When Edward Livingston Wilson (1838–1903) started his first magazine, The Philadelphia Photographer, in 1864, his partner in this venture was Michael F. Benerman, foreman at the Caxton Press of Sherman & Company, a large book and job printing firm at the corner Seventh and Cherry Streets. They met through the various print jobs Benerman did for the photography studio of Frederick Gutekunst (1831–1917), where Wilson was an assistant.
Benerman was an experienced bookman. In 1863, he would have been working on a series for Josiah Whitney’s Geological Survey of California, with maps, lithographic plates, and letterpress text. The firm’s edition of Thomas L. McKenney’s History of the Indian Tribes of North America, begun in 1865, remains one of the most important color plate books produced in America. Wilson was in good hands.
Although Benerman soon stepped back from the day to day operation of the magazine, he continued to print this and other publications for Wilson, under the corporate name Benerman and Wilson.
When ferrotypes (also called tintypes) were developed, Wilson was one of the first to published the formula, along with several small manuals complete with an actual tintype as a frontispiece.
In 1872, the editor of The Photographic Times (distributed inside The Philadelphia Photographer) wrote,
“The publishers have kindly supplied us with some advance sheets of Mr. Trask’s Practical Manual on Ferrotyping, so that we need not wait until its issue to know how complete it is. The reason why so many bad ferrotypes have been made, and why so comparatively few good ones are made, is because no first-class practical ferro’.yper, such as Mr. Trask pre-eminently is, has thought to give us a complete manual of instructions on the subject. As our readers mostly know, we have for two or three years been in the habit of appending to our catalogues some brief instructions in ferrotype making written by Mr. Trask. They were necessarily brief, however, for want of space.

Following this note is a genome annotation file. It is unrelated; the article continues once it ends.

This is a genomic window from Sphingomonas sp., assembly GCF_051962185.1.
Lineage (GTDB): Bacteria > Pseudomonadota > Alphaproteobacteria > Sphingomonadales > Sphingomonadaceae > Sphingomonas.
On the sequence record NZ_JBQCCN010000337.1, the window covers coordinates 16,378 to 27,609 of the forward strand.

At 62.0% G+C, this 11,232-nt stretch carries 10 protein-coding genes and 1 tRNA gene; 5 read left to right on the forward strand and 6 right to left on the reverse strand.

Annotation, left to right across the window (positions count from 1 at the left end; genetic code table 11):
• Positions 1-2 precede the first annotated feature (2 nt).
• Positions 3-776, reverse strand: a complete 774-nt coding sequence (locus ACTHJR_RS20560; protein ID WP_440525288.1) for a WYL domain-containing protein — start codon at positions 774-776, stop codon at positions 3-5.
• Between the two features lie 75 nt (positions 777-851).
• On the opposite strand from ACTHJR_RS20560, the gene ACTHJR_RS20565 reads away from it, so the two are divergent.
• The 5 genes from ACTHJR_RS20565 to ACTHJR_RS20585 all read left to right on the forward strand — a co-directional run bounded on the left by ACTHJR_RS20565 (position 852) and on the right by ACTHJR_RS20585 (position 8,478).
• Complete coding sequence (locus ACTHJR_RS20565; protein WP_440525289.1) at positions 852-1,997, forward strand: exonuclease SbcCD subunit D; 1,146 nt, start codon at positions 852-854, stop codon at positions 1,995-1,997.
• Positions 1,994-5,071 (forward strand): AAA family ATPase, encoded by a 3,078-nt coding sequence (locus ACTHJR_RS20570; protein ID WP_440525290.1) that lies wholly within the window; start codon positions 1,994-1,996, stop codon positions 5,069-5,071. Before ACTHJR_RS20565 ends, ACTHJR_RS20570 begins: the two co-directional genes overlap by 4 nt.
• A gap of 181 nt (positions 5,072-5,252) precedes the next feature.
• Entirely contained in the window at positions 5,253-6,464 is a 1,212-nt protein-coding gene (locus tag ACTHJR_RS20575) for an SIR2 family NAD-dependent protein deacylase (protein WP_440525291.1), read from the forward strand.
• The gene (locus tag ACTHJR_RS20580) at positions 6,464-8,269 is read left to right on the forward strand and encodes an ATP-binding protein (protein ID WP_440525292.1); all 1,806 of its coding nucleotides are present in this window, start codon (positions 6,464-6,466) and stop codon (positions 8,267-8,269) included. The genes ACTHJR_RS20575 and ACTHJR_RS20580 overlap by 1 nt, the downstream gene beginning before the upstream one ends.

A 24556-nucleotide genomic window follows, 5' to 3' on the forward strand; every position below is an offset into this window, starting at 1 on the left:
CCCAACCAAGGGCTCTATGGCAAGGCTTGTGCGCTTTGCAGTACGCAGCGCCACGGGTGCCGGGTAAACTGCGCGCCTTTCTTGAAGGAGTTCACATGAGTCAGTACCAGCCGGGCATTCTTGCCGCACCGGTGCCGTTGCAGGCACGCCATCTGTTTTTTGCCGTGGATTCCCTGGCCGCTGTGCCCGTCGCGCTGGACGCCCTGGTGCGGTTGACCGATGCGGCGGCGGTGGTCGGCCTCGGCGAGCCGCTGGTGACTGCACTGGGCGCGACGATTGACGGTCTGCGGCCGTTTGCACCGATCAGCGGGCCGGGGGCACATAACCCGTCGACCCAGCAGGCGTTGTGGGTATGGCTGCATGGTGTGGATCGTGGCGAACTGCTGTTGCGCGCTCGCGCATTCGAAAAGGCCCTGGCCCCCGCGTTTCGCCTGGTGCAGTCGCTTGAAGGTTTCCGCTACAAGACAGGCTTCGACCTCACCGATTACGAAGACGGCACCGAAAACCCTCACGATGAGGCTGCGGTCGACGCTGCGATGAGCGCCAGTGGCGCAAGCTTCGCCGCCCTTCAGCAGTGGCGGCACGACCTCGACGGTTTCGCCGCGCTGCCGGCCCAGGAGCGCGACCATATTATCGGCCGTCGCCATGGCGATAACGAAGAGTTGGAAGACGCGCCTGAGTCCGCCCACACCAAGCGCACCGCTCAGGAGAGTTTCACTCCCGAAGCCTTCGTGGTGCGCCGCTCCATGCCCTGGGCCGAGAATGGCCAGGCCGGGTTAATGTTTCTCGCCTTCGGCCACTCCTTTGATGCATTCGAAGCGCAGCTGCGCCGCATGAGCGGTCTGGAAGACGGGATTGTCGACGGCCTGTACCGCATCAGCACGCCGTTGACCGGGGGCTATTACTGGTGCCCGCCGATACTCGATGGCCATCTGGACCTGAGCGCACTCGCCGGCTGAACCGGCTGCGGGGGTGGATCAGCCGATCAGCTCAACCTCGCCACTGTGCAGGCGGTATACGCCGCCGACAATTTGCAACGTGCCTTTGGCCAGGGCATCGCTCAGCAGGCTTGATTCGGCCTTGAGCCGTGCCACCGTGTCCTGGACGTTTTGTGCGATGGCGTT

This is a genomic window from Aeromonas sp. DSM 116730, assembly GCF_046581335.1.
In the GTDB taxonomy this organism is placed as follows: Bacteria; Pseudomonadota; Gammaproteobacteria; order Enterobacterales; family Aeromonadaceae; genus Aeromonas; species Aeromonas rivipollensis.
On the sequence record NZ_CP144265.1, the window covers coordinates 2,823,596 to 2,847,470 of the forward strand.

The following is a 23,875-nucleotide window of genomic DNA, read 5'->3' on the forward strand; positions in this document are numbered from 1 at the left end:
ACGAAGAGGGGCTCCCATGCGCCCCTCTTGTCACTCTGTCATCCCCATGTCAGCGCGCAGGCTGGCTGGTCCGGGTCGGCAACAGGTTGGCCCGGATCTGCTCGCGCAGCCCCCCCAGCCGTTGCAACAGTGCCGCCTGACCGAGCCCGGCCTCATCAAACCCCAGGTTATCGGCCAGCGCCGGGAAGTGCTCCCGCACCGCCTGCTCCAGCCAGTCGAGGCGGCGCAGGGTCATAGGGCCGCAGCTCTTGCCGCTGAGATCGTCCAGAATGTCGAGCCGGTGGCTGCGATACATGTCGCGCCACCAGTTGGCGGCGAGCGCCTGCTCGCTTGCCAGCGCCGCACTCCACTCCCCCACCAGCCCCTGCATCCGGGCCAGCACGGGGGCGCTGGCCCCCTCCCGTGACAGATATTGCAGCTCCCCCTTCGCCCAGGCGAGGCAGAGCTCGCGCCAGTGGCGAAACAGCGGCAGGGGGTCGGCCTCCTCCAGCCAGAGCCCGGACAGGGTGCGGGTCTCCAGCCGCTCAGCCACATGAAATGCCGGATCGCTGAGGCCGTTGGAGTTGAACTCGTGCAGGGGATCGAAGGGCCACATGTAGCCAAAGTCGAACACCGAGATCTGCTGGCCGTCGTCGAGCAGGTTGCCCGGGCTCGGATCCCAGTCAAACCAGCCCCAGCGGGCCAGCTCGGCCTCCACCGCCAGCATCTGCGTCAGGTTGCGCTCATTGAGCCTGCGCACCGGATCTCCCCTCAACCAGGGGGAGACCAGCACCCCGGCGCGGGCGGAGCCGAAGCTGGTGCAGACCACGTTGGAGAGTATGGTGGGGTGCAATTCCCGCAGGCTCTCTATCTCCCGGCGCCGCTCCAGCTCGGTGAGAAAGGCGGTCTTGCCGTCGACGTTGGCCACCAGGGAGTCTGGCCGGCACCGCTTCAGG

In the forthcoming manual, however, we think everything will be given that will not only enable the careful operator to make the best of work, but it will help him out of trouble should any occur. Mr. Trask very evidently knows his business. We know him to be a most skilful operator, and one who is constantly studying up improvements, taking advantage of everything that will secure the best results. We know of no one more capable of teaching others than he, and he writes just like the practical man that he is. An idea of his book may be had from his Introduction or Preface, from which we extract, viz:”
The Graphic Arts Collection recently acquired both the first Philadelphia edition of Trask’s Practical Ferrotyper and the London issue, both 1872. Each has an original tintype frontispiece finished with the “chocolate egg shell” treatment.
Albion K. P. Trask, Trask’s Practical Ferrotyper (Philadelphia: Benerman & Wilson, 1872). One tintype frontispiece. Graphic Arts Collection GAX 2017- in process
Albion K. P. Trask, Trask’s Practical Ferrotyper. First London issue. (Philadelphia: Benerman & Wilson, 1872). One tintype frontispiece. Graphic Arts Collection GAX 2017- in process.